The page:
ACM/IEEE International Symposium on Wearable Computers
Get ready for an exciting ISWC in September 2013 in Zürich, Switzerland!
This year ISWC will be colocated with Ubicomp 2013 (http://www.ubicomp.org).
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---------- Call for Papers ------------
ISWC 2013, the 17th annual International Symposium on Wearable Computers,
is the premier forum for wearable computing and issues related to on-body and
worn mobile technologies. ISWC brings together researchers, product vendors,
fashion designers, textile manufacturers, users, and related professionals to share
information and advances in wearable computing.
ISWC invites submissions on everything related to computing on the body: on-body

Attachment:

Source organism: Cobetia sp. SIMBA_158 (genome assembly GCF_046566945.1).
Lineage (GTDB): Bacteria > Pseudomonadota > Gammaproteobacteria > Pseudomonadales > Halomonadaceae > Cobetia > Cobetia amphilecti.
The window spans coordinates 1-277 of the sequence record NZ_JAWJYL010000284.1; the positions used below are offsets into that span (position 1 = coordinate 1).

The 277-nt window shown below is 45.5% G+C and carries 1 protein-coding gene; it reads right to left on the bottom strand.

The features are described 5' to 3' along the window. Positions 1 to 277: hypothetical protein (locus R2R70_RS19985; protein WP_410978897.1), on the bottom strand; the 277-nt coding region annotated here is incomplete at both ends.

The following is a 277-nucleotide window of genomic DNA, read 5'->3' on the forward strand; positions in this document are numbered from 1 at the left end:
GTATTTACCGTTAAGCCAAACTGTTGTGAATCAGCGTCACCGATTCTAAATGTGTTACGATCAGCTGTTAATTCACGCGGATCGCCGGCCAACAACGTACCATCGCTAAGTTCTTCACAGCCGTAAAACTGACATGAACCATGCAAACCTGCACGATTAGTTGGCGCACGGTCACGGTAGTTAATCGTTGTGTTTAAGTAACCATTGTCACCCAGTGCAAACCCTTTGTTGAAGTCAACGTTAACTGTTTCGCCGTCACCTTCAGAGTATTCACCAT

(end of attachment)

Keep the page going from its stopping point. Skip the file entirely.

sensing and sensor networks, wearables for professional use, mobile healthcare,
or entertainment; wearable-wearer interaction, and “on-the-go” uses of mobile devices and systems.
MARK THE DATE (PAPER, NOTE, POSTER SUBMISSION):
Submissions can be full papers, notes, or posters, and are due: ***** April 7 2013 *****.
Notification of Acceptance: May 17 2013.
AREAS OF INTEREST
1. From Mobile to Wearable
- Wearable system design, wearable displays
- Smart-textiles technologies, textile sensing and feedback
- Wearable sensors, actuators, input/output devices
- Hardware and software aspects of power management
- Manufacturing aspects in wearables and smart-textiles
- Wearable sensor networks, networks including wireless networks,
on-body networks, and support for interaction with wearables,
pervasive and ubiquitous computing systems or the Internet, communication
channels, multimedia streaming
- Software and service architectures, infrastructure based and
ad-hoc systems, operating systems, dependability, fault tolerance, security, trustworthiness